Brevity is also greatly preferred when the initial pitch comes to talking about fees. All the panelists from both age groups agreed that the answers they heard to questions about fees were “too long winded.” “If the advisor doesn’t give a number pretty quick, it starts to sound as if they are trying to hide it,” said one panelist.

The panelists also liked the idea of having two advisors working directly with them, rather than just one, particularly if each had a different approach: say, one a quant and the other more touchy-feely, or a female and male advisor team, particularly with clients who are couples. But surprisingly to me and to the one-third of the advisors in the audience who offer them, none of the panelists liked “100% money-back guarantees” for things like planning fees. The group consensus was that it undermines the firm’s belief in the quality of its services. “Better to stay positive” was the prevailing feeling. “Say something like ‘We’ll work with you to make you happy.’”

Not surprisingly, peace of mind was a big issue for the baby boomers, but what was a surprise was that, despite their long-term focus, the retirees and near-retirees wanted their advisors to communicate with them about troubling current news, such as the recent government shutdown. They didn’t necessarily want a phone call—an email would do—but they wanted to know that their advisor was on top of it and what they were doing about it. Peak Advisory Alliance Managing Director Paul West told me: “The prevailing sentiment was ‘Just tell me that you’re watching out for me and my situation.’ Yet less than 2% of advisors in the audience had communicated with their clients over the shutdown.”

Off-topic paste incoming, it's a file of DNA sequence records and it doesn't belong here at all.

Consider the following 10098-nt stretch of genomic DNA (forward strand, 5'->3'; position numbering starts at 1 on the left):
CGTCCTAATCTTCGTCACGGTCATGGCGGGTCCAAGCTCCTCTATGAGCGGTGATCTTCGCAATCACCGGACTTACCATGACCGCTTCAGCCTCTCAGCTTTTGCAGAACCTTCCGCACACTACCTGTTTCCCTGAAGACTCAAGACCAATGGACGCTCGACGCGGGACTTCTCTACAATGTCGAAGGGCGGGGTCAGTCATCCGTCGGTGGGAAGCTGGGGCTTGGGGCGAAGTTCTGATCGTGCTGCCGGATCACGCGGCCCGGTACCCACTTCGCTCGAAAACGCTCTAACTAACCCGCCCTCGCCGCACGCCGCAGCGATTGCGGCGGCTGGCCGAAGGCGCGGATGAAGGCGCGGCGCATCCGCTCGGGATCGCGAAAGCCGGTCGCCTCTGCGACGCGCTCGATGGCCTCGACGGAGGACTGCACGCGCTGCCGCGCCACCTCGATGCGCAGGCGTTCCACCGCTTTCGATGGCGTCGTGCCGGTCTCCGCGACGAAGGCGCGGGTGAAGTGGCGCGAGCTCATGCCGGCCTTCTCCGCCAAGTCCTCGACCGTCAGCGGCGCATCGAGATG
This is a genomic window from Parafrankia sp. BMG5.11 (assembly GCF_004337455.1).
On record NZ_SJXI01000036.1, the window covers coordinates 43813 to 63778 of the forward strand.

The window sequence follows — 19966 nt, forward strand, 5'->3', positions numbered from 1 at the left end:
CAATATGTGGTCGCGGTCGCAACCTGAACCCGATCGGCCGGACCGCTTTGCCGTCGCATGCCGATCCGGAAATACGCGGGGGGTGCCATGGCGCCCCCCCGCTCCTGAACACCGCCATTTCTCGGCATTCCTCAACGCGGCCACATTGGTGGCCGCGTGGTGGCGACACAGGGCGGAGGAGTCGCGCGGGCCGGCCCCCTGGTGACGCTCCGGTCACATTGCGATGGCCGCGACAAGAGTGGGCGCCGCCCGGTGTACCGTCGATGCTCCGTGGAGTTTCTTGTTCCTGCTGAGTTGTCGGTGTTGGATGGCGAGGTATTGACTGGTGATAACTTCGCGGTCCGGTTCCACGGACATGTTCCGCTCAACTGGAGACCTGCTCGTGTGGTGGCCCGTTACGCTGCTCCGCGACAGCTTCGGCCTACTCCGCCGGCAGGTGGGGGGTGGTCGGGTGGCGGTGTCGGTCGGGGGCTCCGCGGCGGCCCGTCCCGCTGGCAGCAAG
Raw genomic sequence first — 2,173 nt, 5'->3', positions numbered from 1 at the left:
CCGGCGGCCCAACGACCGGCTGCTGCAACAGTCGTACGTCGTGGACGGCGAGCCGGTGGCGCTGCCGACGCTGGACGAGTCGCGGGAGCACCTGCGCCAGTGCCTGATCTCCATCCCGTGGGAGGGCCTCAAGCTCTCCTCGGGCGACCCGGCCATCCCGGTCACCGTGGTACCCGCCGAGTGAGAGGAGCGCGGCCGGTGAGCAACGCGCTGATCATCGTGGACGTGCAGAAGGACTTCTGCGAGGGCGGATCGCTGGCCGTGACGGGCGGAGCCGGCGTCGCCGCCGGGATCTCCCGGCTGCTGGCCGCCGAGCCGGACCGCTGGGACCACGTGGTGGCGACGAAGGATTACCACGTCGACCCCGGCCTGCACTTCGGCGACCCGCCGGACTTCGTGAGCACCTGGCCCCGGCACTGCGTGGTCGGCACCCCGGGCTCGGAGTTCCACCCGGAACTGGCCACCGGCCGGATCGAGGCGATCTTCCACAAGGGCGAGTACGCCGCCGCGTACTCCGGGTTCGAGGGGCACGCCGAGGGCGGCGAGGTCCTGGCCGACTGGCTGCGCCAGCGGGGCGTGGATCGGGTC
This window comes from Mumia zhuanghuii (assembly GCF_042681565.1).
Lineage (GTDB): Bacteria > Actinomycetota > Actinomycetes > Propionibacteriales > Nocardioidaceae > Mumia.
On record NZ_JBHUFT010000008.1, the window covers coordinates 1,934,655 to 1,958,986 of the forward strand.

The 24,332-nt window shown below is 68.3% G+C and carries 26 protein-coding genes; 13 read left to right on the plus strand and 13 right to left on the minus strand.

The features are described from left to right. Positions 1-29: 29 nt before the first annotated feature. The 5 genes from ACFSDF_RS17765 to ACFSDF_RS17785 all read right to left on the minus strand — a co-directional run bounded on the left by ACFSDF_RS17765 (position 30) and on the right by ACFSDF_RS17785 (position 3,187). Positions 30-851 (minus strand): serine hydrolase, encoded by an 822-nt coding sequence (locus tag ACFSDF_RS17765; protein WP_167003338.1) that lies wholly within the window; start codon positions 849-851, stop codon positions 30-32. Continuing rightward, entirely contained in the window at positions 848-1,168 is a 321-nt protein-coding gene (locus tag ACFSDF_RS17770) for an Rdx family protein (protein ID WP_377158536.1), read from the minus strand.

Current events were not as important to Gen X and Y, who generally felt that they could take on any additional risk that came with them. Instead, the younger folks were much more concerned about getting value from their advisors in today’s digital, do-it-yourself world. Responding to a couple of advisors’ service pitches, one panelist said: “I haven’t heard a message from an advisor that I couldn’t do myself. Their value propositions were bad. I can just get Vanguard small-cap funds. What is the advisor going to do for me that’s worth the cost?”